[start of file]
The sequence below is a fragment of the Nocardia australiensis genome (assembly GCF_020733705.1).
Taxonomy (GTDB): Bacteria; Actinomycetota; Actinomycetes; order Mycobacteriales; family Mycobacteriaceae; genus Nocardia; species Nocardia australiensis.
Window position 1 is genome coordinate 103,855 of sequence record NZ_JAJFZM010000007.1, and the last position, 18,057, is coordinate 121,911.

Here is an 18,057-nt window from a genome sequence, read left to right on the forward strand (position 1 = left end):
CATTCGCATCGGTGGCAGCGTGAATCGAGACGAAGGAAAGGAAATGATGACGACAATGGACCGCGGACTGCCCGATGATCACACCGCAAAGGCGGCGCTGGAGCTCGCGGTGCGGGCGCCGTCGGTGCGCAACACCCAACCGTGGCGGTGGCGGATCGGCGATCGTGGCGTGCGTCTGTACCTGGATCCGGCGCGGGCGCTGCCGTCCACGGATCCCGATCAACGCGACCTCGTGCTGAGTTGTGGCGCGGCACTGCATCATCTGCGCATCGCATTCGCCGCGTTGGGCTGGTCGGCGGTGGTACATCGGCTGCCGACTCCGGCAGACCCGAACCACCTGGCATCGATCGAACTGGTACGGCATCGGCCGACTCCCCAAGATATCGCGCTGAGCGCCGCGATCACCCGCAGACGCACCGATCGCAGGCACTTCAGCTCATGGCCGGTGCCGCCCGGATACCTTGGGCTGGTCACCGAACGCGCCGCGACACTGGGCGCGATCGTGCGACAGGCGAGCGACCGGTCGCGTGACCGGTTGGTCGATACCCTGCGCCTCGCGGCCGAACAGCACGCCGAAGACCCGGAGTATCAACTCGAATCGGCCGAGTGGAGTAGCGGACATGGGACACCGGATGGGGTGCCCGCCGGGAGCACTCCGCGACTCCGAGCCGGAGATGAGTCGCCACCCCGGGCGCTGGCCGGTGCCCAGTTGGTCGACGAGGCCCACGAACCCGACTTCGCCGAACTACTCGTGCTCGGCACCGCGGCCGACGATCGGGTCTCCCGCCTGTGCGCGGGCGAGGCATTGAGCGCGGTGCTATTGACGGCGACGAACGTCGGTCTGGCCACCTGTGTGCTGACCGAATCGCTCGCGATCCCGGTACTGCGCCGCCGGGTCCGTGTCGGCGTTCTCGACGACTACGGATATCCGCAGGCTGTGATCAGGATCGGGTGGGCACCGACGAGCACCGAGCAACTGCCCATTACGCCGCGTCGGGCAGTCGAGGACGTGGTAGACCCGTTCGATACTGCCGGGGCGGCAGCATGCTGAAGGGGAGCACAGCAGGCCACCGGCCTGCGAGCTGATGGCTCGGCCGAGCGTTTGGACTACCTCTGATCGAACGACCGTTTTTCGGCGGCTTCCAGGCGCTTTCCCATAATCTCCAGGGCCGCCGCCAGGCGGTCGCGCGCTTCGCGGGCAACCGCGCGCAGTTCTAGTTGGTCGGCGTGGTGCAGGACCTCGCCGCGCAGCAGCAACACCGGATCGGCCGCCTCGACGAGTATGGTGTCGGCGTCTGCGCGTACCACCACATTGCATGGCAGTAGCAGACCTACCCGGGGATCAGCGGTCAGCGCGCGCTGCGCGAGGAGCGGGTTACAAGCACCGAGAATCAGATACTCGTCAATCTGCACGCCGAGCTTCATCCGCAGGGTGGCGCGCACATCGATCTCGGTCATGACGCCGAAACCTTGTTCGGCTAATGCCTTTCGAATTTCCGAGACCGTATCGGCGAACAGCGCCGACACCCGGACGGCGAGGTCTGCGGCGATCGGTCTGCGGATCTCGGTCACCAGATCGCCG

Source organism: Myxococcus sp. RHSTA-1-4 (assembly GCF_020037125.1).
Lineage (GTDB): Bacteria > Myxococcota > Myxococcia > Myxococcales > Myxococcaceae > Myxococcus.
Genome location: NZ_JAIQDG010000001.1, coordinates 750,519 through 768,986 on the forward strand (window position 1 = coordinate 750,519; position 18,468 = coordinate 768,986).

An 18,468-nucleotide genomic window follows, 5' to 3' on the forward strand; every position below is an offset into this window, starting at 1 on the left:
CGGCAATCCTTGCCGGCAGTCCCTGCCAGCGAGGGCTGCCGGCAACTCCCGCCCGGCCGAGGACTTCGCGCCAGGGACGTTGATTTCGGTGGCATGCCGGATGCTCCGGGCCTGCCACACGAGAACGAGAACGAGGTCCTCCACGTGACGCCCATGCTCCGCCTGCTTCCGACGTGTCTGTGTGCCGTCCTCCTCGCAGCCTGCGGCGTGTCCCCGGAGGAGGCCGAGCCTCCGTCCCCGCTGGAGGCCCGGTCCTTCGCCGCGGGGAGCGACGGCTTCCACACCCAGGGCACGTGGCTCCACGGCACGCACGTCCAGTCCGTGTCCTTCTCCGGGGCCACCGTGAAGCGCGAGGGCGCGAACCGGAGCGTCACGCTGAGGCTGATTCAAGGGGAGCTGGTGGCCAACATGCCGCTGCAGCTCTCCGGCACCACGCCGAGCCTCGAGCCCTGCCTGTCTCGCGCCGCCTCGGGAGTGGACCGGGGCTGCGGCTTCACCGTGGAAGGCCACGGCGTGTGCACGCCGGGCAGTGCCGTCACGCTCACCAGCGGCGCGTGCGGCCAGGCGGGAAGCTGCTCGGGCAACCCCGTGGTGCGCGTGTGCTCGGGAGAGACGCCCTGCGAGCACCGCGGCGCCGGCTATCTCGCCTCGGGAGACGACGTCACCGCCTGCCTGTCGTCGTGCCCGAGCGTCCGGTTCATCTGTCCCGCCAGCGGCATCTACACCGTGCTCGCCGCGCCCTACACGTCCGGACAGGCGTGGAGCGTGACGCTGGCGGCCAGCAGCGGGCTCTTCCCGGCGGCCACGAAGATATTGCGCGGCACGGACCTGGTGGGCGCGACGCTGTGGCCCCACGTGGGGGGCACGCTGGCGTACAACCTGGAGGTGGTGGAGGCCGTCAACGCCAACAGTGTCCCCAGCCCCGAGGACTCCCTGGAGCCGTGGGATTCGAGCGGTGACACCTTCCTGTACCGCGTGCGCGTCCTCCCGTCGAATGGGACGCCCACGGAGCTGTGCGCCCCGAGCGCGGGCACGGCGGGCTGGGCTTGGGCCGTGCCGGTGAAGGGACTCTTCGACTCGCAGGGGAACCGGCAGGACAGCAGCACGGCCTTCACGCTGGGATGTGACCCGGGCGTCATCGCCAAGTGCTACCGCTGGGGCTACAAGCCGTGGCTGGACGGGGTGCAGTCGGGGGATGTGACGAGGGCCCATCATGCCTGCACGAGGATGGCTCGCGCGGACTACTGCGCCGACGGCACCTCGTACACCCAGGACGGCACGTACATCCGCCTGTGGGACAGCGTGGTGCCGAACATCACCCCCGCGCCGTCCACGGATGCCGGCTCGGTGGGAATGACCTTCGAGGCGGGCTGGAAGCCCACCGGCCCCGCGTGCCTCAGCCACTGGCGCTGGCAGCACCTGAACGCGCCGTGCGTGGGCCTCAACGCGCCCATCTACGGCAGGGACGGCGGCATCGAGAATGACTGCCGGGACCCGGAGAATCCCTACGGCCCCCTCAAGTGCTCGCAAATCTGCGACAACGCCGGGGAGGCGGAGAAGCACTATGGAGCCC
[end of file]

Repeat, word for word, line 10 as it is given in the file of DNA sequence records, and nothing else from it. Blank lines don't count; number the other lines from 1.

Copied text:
CGGCAATCCTTGCCGGCAGTCCCTGCCAGCGAGGGCTGCCGGCAACTCCCGCCCGGCCGAGGACTTCGCGCCAGGGACGTTGATTTCGGTGGCATGCCGGATGCTCCGGGCCTGCCACACGAGAACGAGAACGAGGTCCTCCACGTGACGCCCATGCTCCGCCTGCTTCCGACGTGTCTGTGTGCCGTCCTCCTCGCAGCCTGCGGCGTGTCCCCGGAGGAGGCCGAGCCTCCGTCCCCGCTGGAGGCCCGGTCCTTCGCCGCGGGGAGCGACGGCTTCCACACCCAGGGCACGTGGCTCCACGGCACGCACGTCCAGTCCGTGTCCTTCTCCGGGGCCACCGTGAAGCGCGAGGGCGCGAACCGGAGCGTCACGCTGAGGCTGATTCAAGGGGAGCTGGTGGCCAACATGCCGCTGCAGCTCTCCGGCACCACGCCGAGCCTCGAGCCCTGCCTGTCTCGCGCCGCCTCGGGAGTGGACCGGGGCTGCGGCTTCACCGTGGAAGGCCACGGCGTGTGCACGCCGGGCAGTGCCGTCACGCTCACCAGCGGCGCGTGCGGCCAGGCGGGAAGCTGCTCGGGCAACCCCGTGGTGCGCGTGTGCTCGGGAGAGACGCCCTGCGAGCACCGCGGCGCCGGCTATCTCGCCTCGGGAGACGACGTCACCGCCTGCCTGTCGTCGTGCCCGAGCGTCCGGTTCATCTGTCCCGCCAGCGGCATCTACACCGTGCTCGCCGCGCCCTACACGTCCGGACAGGCGTGGAGCGTGACGCTGGCGGCCAGCAGCGGGCTCTTCCCGGCGGCCACGAAGATATTGCGCGGCACGGACCTGGTGGGCGCGACGCTGTGGCCCCACGTGGGGGGCACGCTGGCGTACAACCTGGAGGTGGTGGAGGCCGTCAACGCCAACAGTGTCCCCAGCCCCGAGGACTCCCTGGAGCCGTGGGATTCGAGCGGTGACACCTTCCTGTACCGCGTGCGCGTCCTCCCGTCGAATGGGACGCCCACGGAGCTGTGCGCCCCGAGCGCGGGCACGGCGGGCTGGGCTTGGGCCGTGCCGGTGAAGGGACTCTTCGACTCGCAGGGGAACCGGCAGGACAGCAGCACGGCCTTCACGCTGGGATGTGACCCGGGCGTCATCGCCAAGTGCTACCGCTGGGGCTACAAGCCGTGGCTGGACGGGGTGCAGTCGGGGGATGTGACGAGGGCCCATCATGCCTGCACGAGGATGGCTCGCGCGGACTACTGCGCCGACGGCACCTCGTACACCCAGGACGGCACGTACATCCGCCTGTGGGACAGCGTGGTGCCGAACATCACCCCCGCGCCGTCCACGGATGCCGGCTCGGTGGGAATGACCTTCGAGGCGGGCTGGAAGCCCACCGGCCCCGCGTGCCTCAGCCACTGGCGCTGGCAGCACCTGAACGCGCCGTGCGTGGGCCTCAACGCGCCCATCTACGGCAGGGACGGCGGCATCGAGAATGACTGCCGGGACCCGGAGAATCCCTACGGCCCCCTCAAGTGCTCGCAAATCTGCGACAACGCCGGGGAGGCGGAGAAGCACTATGGAGCCC